'Who Slays The Giant Wounds The Beast' by Mark Chadbourn is set in Elizabethan England. The Queen's top spy, Will Swyfte, is trying to save Edmund Spenser from the Faerie Queen, who he loves madly. This was brilliantly imagined with good historical details and well told.

Neil Gaiman is a big name writer, famous for ‘The Sandman’ among other things but I am not familiar with his work. Having read 'The Witch's Headstone', I will keep an eye out for it. This charming little tale of assorted characters living in a graveyard had wit, a plot and fine writing. The latter quality is common in this age of polished prose but the first two are often lacking.

‘Dance Of Shadows’ by Fred Chappell is a marvellous fantasy in a mediaeval sort of setting where shadows are collected and traded. A great nobleman hires Astolfo the greatest of the shadow traders to find the owner of a delicate female shadow he has acquired. The story is narrated by Falco, Astolfo’s humble apprentice, and features a misanthropic shadow painter and a grumpy ballet director. It all sounds perfectly daft when explained but when read it is nearly perfect.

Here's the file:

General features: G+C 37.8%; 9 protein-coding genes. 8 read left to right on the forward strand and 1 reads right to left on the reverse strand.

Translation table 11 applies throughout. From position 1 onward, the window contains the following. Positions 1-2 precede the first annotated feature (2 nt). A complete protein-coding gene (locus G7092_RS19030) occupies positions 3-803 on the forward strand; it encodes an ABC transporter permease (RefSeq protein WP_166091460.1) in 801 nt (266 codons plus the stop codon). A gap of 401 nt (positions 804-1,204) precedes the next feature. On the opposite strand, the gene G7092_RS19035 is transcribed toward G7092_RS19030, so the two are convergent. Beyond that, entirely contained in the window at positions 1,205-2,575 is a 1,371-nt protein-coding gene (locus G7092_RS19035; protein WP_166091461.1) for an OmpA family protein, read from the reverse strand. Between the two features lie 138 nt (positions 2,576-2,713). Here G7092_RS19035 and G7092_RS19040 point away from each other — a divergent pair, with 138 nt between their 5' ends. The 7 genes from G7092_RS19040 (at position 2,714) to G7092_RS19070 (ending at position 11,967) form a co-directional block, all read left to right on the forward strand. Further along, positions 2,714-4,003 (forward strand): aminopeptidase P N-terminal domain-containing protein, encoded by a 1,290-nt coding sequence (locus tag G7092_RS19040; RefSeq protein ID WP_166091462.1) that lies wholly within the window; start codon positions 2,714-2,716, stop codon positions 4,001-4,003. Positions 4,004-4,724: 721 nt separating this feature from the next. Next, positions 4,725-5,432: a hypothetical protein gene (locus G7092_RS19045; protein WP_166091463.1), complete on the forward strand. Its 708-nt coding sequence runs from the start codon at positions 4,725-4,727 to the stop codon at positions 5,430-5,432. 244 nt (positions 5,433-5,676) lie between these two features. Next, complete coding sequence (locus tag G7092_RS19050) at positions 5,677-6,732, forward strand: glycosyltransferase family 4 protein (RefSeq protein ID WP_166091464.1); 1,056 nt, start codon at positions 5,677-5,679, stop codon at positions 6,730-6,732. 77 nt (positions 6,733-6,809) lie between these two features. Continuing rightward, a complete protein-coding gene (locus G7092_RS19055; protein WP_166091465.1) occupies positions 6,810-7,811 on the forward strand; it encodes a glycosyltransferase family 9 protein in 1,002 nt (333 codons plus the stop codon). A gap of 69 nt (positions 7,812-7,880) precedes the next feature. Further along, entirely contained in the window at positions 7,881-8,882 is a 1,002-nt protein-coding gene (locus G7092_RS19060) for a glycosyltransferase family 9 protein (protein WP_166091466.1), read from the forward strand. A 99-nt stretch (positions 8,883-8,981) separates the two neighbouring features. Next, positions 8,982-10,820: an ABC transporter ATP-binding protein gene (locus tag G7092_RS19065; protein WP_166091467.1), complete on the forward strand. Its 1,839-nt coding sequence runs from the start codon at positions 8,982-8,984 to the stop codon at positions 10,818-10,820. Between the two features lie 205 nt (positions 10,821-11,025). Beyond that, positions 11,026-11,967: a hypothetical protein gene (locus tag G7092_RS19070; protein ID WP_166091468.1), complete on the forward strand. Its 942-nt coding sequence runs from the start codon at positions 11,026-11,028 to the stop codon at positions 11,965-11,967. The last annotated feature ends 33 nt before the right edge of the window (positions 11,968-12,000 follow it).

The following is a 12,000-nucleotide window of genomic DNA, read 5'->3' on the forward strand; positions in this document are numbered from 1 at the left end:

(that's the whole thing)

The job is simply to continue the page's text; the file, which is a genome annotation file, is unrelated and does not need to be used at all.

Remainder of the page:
‘Grander Than The Sea’ by T.A. Pratt is a fantasy detective story about a mad sorcerer trying to raise from the sea an ancient Lovecraftian god to destroy the world. Roger Vaughn is kept in an insane asylum but has made a copy of himself to finish the job he started a hundred years ago. Marla Mason runs a secret agency that protects an unknowing world from sorcery and must stop him. This is humorous wizardry written with great panache and is highly enjoyable.